Russell Crowe: I got very lucky, I went to Paris to do a little bit of research and I went to Victor Hugo’s house – and it was closed that day (laughs). But, there was a woman inside the office, I could see through the window so I tapped on the glass and in very broken, infantile French, I managed to remind her that she might recognise my face (laughs). I used that card (laughs). She’d seen a few of my movies and she decided to give me a one person tour. It was over the course of that tour, walking through the bedrooms and stuff in Victor Hugo’s house that she told me about a man called Eugène-François Vidocq, and Vidocq was Victor Hugo’s influence for both Jean Valjean and Javert.


This is a man who came up in a middle class family, he had an overdeveloped sense of adventure and found himself imprisoned when he was 18 or 19. He spent a number of years as a convict, and then with the change of government found himself in a situation where he became a policeman, and then a police inspector, and then on up the tree until he started the Brigade Sûreté. He’s commonly given the credit for starting undercover police work. And this is the man that Victor Hugo divided in half to make two men. Once you know that, the process becomes far more interesting, because I didn’t look to be interested by any of the stage versions of Javert, or any of the film versions. I looked to Victor Hugo’s source material for the man. For me Javert is so much more complex than what the musical on stage allows him to be, you know?

Javert’s confrontation with Jean Valjean is one of the engines of the story. How was it working with Hugh Jackman as Jean Valjean?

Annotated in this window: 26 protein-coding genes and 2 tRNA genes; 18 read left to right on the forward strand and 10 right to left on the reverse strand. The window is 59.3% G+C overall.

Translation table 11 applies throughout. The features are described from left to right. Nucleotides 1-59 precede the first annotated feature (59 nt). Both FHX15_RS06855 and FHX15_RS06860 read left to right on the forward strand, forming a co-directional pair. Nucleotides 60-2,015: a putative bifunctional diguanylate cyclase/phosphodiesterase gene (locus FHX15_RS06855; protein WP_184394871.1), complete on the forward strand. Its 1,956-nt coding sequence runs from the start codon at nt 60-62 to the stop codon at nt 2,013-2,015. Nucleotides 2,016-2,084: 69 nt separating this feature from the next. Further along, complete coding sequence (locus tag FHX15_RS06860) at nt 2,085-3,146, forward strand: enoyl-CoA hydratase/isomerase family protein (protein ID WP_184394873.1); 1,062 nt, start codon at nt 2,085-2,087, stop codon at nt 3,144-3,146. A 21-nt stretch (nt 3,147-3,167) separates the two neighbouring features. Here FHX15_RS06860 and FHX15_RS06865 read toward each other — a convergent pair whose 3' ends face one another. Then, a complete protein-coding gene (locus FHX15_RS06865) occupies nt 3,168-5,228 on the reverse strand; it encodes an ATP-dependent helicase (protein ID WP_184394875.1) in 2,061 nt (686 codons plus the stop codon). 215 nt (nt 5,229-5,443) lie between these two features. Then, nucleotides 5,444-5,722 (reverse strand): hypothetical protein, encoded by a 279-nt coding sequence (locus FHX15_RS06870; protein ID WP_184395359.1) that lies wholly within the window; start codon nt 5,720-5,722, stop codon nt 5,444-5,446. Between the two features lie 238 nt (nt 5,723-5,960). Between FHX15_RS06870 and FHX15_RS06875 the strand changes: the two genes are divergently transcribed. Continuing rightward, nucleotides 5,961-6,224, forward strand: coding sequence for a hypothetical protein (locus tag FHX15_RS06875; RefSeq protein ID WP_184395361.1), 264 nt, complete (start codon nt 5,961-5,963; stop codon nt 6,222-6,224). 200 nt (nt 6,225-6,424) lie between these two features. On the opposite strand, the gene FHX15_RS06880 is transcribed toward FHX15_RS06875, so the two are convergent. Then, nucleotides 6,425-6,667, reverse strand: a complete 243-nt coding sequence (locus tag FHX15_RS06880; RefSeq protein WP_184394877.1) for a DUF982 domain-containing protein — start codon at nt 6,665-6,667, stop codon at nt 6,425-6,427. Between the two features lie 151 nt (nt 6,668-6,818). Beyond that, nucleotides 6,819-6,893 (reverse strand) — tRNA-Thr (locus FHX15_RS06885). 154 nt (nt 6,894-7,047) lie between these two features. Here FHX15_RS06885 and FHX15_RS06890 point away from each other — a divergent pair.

Russell Crowe: Hugh Jackman showed an incredible leadership and artistry every single day. He had the biggest responsibilities of anybody, but… and I don’t know what was going on in his heart or his stomach (laughs), but he went through those responsibilities with such ease and grace. It was infectious, so no matter what the anxieties other performers were turning up with, everybody had the same feeling. If he – with all of the things he had to do – could be at ease with it, then they could as well. I was so impressed with Hugh Jackman, man. I mean, I’ve known him and he’s been a friend and everything, but to see who he’s become as an artist and to see what he’s achieved with this individual performance. It was very special thing to watch it unfolding.

I understand the cast was incredibly collaborative, how was that on the ‘Les Misérables’ set….?

Russell Crowe: Oh man, this set was amazing. You had Anne Hathaway singing “Fantine’s Arrest” 40-something times, and touching your heart every single time. Who knew, for example, that Eddie Redmayne could make the walls drip with moister the way he can when he sings (laughs)? I didn’t know anything about Samantha Barks before I met her, but getting to know her and having some social fun with her and Anne and Amanda on Friday nights, we’d have these barbecues – it would always end up in a singalong (laughs). But there was such an excitement from everybody, you know? Given the type of sets that Tom Hooper put us on, and the way he shot it, the inclusive nature of how he set the cast in motion… man, I tell you, seriously, for the rest of my career, every movie that I start, a part of me would wish I was starting ‘Les Misérables’ again. It was such a profound experience. And Tom Hooper, he put every ounce of his being into this. He worked seven days a week and still managed to keep himself balanced. He’s a tough guy; when he wants something, he wants it and he’s going to have it, but that’s the kind of director you want to work with.